Cricket
Ian Healy: Australian cricket pay dispute could've been avoided
CRICKET

Ian Healy: Australian cricket pay dispute could've been avoided

Ian Healy criticised Cricket Australia and the Australian Cricketers' Association for a lack of transparency during the pay dispute saga.

Former Australia wicketkeeper Ian Healy believes the ongoing and bitter pay dispute could have been avoided as he criticised Cricket Australia (CA) and the Australian Cricketers' Association (ACA) for failing to reach an agreement months ago.

MORE: CA pay dispute reaches boiling point

More than 200 players have been left unemployed after the Memorandum of Understanding between CA and the ACA expired on June 30 without a resolution.


Negotiations over a new pay deal have been fruitless as the ACA stands firm on its request for a revenue sharing model which would give them a greater say in the game's future.

With Australia's August tour of Bangladesh and the home Ashes series against England in November now in doubt, former ACA president Healy criticised both parties for a lack of transparency.

"It's terrible that both sides haven't had these sorts of arguments and engagement about a year ago," Healy told Sky Sports Radio on Tuesday.


"There should have three or four drafts of a proposal put to each other by both sides and tweaked here and tweaked there.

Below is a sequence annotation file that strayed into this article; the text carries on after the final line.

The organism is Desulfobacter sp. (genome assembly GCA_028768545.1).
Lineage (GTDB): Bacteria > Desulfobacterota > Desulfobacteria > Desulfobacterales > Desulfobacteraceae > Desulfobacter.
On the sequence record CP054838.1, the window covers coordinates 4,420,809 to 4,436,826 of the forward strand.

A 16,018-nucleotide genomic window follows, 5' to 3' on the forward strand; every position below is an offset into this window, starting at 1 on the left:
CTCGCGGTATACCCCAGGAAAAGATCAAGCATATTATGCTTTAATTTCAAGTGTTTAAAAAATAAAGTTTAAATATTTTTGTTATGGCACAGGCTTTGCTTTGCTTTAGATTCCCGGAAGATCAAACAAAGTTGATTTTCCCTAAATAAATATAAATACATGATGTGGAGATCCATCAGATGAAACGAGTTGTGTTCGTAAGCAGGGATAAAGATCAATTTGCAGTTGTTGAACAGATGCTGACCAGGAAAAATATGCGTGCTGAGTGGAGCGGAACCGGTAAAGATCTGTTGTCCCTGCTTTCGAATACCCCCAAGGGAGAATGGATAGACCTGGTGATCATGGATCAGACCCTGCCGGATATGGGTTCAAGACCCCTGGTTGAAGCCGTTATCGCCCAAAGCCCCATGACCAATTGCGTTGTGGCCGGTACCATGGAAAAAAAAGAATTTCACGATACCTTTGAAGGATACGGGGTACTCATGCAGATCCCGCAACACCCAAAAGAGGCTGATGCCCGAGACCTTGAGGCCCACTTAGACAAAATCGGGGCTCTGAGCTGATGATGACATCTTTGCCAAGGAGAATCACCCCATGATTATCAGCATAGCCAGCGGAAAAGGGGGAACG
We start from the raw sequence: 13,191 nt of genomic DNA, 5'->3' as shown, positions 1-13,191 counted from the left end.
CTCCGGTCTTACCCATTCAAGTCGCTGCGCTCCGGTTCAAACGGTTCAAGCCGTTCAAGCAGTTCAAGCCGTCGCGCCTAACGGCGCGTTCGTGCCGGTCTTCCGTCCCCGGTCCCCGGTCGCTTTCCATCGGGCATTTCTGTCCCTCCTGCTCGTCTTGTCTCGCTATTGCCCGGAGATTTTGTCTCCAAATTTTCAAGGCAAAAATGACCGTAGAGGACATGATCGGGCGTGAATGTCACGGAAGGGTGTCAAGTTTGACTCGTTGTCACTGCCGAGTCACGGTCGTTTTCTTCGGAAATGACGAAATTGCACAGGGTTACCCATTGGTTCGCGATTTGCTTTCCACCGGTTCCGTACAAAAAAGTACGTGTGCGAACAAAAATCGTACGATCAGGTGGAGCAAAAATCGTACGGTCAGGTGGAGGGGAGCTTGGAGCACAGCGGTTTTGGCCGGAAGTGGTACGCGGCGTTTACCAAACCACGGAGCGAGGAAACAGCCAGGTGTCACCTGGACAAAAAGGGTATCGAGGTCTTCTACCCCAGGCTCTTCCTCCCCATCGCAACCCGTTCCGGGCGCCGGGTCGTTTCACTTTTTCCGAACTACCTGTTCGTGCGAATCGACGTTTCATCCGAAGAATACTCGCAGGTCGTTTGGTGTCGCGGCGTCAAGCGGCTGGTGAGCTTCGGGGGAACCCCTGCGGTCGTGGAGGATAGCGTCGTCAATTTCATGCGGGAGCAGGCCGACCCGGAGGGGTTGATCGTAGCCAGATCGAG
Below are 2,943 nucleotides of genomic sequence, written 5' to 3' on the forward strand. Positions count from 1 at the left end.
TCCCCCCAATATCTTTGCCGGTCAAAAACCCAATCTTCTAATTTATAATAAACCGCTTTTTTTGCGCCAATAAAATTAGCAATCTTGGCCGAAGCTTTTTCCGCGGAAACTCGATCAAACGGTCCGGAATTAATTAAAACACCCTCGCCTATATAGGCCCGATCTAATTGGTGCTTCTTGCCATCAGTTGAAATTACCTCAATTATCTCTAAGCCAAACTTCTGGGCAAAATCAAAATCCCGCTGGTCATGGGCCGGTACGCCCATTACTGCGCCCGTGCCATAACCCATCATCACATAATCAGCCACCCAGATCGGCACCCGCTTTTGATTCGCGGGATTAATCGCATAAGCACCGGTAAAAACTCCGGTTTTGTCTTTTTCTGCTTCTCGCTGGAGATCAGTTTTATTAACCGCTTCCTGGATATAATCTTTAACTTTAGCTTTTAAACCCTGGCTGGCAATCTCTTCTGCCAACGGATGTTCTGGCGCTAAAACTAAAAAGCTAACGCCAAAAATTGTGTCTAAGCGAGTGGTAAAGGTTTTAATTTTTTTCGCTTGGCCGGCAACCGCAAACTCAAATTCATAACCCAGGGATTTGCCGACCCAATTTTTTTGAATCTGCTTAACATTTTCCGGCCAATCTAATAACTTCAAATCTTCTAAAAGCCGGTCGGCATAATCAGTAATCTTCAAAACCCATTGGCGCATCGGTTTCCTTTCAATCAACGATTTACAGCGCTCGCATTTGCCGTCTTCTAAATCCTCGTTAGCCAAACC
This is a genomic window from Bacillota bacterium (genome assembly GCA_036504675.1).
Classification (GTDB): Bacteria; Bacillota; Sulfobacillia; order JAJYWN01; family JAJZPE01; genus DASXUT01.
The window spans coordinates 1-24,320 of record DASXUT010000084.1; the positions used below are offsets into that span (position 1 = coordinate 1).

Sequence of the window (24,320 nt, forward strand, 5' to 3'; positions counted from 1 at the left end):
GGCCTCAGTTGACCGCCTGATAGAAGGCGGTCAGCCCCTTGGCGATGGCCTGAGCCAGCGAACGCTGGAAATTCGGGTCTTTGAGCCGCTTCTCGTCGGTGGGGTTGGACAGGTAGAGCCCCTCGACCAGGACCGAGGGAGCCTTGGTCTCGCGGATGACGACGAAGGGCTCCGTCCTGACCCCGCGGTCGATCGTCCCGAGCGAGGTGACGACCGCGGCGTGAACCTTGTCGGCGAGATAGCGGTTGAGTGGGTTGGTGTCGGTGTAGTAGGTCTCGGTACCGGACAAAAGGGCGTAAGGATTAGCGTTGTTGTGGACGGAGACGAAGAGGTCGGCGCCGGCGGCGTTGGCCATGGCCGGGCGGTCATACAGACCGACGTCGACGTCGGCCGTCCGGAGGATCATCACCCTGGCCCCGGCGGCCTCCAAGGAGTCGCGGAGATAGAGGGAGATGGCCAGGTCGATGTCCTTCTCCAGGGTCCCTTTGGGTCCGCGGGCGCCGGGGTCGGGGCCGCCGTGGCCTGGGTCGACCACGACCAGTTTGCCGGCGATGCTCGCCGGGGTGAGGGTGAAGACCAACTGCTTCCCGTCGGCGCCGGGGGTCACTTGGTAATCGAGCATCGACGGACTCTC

"Now it's rush, rush, rush. It's been half communicated.

"The money's good, the pot's big, let's get in and sort the model out. It's not that hard."

"This is the first time in 20 years that they've given insufficient financial projections of the revenues for the next five years," added Healy, who played 119 Tests for Australia and 168 one-day internationals.


"So the ACA, the players, have said, 'we can't make sound enough decisions moving forward for the next five years based on that. Give us what you normally give us.

"So they're a little bit suspicious Cricket Australia have changed their modus operandi and haven't consulted.

"When anyone brings such big change into any business, you've got to consult. And the consultancy should have began a year ago."

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